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Boisi Center for Religion and American Public Life

Climate Change and Christian Ethics

Boisi Center for Religion and American Public Life

 

Further Reading

Books by Willis Jenkins

Ecologies of Grace: Environmental Ethics and Christian Theology, by Willis Jenkins, New York: Oxford University Press, 2008.

From the publisher: "In Ecologies of Grace, Willis Jenkins presents a field-shaping introduction to Christian environmental ethics that offers resources for renewing theology. Observing how religious environmental practices often draw on concepts of grace, Jenkins maps the way Christian environmental strategies draw from traditions of salvation as they engage the problems of environmental ethics. He then uses this new map to explore afresh the ecological dimensions of Christian theology. Jenkins identifies ecojustice, stewardship, and ecological spirituality as three major strategies for making environmental problems intelligible to Christian moral experience, by drawing on patterns of sanctification, redemption, and deification." 

 

Articles by Willis Jenkins

"Prophetic Environmental Pragmatism: Adaptive Management and Cultural Reform" (under review)

"After Lynn White: Religious Ethics and Environmental Problems," Journal of Religious Ethics, 37.2: 283-309 (2009).

"The fields of environmental ethics and of religion and ecology have been shaped by Lynn White Jr.'s thesis that the roots of ecological crisis lie in religious cosmology. This article examines the critiques of White's legacy and presents a pluralist alternative that focuses religious ethics on the contextual strategies produced by moral communities as they confront environmental problems." 

"Global Ethics, Christian Theology, and the Challenge of Sustainability," Worldviews: Global Religions, Culture, and Ecology, 12.2-3: 197-217 (2008).

"This paper considers how theology confronts sustainability as a global problem, and what that confrontation can contribute to the challenge of global ethics. After reviewing major models of religious engagement with global ethics, Jenkins argues for an analogical conception in which Christian social practices generate moral patterns with the capacity to meet the integrative challenge of global ethics. Theological reflection on those practices then helps sustain the discourse of sustainability as an effective working concept."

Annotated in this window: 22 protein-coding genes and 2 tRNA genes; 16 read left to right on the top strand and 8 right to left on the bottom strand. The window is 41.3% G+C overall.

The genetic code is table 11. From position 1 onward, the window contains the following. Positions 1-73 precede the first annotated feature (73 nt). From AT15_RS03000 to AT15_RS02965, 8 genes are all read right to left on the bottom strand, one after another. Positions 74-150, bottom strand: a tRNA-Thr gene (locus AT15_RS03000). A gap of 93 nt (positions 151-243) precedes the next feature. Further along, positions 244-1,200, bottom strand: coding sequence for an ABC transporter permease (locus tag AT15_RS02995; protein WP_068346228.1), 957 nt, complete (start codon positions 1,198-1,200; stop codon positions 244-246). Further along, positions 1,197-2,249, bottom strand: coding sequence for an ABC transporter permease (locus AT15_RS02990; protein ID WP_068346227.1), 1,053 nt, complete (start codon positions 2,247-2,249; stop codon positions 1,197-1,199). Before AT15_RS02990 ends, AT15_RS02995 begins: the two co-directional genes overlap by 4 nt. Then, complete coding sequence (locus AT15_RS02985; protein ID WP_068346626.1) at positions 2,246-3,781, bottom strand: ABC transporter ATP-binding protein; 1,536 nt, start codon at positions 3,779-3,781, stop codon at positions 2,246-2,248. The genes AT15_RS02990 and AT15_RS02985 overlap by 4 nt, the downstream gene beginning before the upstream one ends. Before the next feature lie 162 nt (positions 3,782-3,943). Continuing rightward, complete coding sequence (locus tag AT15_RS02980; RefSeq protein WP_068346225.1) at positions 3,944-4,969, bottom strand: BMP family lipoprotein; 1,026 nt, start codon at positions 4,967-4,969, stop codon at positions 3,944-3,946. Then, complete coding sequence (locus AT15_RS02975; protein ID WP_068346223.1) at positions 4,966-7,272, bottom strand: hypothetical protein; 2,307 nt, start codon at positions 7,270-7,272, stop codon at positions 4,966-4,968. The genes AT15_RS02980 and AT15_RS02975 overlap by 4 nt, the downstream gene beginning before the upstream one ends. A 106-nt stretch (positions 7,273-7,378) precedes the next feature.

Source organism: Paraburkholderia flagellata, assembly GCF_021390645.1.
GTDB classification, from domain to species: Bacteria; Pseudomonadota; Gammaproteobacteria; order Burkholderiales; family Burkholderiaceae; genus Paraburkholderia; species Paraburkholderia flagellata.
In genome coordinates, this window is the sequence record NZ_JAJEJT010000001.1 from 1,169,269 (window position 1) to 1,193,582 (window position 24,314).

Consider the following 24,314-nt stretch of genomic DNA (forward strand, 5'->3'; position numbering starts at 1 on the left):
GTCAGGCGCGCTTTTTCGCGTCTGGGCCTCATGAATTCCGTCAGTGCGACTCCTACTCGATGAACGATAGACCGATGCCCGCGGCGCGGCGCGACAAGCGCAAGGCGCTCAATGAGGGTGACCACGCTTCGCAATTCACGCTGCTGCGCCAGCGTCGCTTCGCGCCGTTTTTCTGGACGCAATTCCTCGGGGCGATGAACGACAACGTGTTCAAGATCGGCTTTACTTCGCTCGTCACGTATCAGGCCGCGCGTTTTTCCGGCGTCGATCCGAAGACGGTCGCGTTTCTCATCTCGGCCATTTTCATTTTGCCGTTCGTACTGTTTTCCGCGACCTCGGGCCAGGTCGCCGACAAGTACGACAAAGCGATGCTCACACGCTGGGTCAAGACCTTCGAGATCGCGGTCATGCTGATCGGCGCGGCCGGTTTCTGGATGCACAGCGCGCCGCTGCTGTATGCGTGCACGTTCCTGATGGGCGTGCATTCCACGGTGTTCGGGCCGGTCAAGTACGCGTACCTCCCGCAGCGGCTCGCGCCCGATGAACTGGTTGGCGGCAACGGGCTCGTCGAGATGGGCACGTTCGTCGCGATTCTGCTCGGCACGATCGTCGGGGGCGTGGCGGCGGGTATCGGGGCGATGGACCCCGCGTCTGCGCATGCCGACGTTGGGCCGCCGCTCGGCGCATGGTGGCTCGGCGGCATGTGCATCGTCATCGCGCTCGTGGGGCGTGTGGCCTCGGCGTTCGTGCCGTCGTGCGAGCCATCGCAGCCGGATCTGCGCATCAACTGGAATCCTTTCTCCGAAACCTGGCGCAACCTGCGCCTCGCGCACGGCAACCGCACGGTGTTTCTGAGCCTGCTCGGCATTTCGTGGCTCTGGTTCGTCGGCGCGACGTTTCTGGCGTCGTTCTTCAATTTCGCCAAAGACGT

"Missiology in Environmental Context: Tasks for an Ecology of Mission," International Bulletin of Missionary Research, 32.4: 176-84 (October 2008).

In this article, Jenkins describes "a series of tasks for making environmental issues more visible, intelligible, and significant for missiology. He argues, "each of the tasks may be approached from a range of theological commitments and registers. Missiological engagement with environmental issues is an ecumenical task, requiring all Christians to show how the gifts of living with God make sense of the gifts of living on earth." 

"Biodiversity and Salvation: Thomistic Roots for Environmental Ethics," Journal of Religion, 83.3: 401-20 (July 2003).

In this essay, Jenkins explores the writings of Thomas Aquinas and applies his theories to Jenkins' argument in support of a distinctively Christian environmentalism "one that happily avoids the determination of anthropocentric, ecocentric, or even theocentric by showing the harmony of several centrisms: it is in our own best interests to be able to perfect our nature (anthropocentric) by seeking the knowledge of God through worship (theocentric), which we are able best to do by understanding the many different perfections of the cosmos and our particular place among them (ecocentric). That is to say, for Thomas, part of the way God works for the perfection of humans is to invite them into the wisdom, beauty, and goodness made available on earth through active participation in God's love for creation."

 

In The News

"Global Warming and American Christianity," by Martin E. Marty, Sightings, November 15, 2010.

In this article, Marty critiques those members of the conservative party, Tea Party, and fossil fuel industries who refuse to acknowledge the reality of global climate change.  She heralds Bill McKibben, arguably the nation's leading environmentalist, for his work as an advocate of measures to confront climate change.  

"Bill McKibben and The Moral Math of Climate Change," a conversation with Bill McKibben, Krista Tippett on Being, August 5, 2010.

In this broadcast, McKibben, a leading environmentalist and author of The End of Nature (1989), discusses his "evolving perspective on human responsibility in a changing natural world."

"A Climate Skeptic With a Bully Pulpit in Virginia Finds an Ear in Congress," by John Collins Rudolf, New York Times, February 22, 2011.

This article discusses Virginia's Republican attorney general, Kenneth T. Cuccinelli II's, actions against those working to promote research and policies concerning climate change, most notably Dr. Mann, a climatologist at Pennsylvania State University, and the Environmental Protection Agency.